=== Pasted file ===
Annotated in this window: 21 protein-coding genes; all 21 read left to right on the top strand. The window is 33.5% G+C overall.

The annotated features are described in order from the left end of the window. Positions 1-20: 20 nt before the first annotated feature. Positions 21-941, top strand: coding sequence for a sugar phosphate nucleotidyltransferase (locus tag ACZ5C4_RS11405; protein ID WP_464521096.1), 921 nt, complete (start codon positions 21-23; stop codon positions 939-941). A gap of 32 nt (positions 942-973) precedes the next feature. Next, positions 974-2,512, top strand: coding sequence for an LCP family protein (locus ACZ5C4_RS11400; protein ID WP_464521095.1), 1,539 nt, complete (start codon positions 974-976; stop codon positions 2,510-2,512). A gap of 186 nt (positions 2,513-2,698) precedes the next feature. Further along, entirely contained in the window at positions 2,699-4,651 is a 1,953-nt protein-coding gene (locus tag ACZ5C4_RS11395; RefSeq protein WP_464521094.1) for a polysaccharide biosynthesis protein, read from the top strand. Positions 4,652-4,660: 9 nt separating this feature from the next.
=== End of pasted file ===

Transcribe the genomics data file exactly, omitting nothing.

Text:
Annotated in this window: 21 protein-coding genes; all 21 read left to right on the top strand. The window is 33.5% G+C overall.

The annotated features are described in order from the left end of the window. Positions 1-20: 20 nt before the first annotated feature. Positions 21-941, top strand: coding sequence for a sugar phosphate nucleotidyltransferase (locus tag ACZ5C4_RS11405; protein ID WP_464521096.1), 921 nt, complete (start codon positions 21-23; stop codon positions 939-941). A gap of 32 nt (positions 942-973) precedes the next feature. Next, positions 974-2,512, top strand: coding sequence for an LCP family protein (locus ACZ5C4_RS11400; protein ID WP_464521095.1), 1,539 nt, complete (start codon positions 974-976; stop codon positions 2,510-2,512). A gap of 186 nt (positions 2,513-2,698) precedes the next feature. Further along, entirely contained in the window at positions 2,699-4,651 is a 1,953-nt protein-coding gene (locus tag ACZ5C4_RS11395; RefSeq protein WP_464521094.1) for a polysaccharide biosynthesis protein, read from the top strand. Positions 4,652-4,660: 9 nt separating this feature from the next.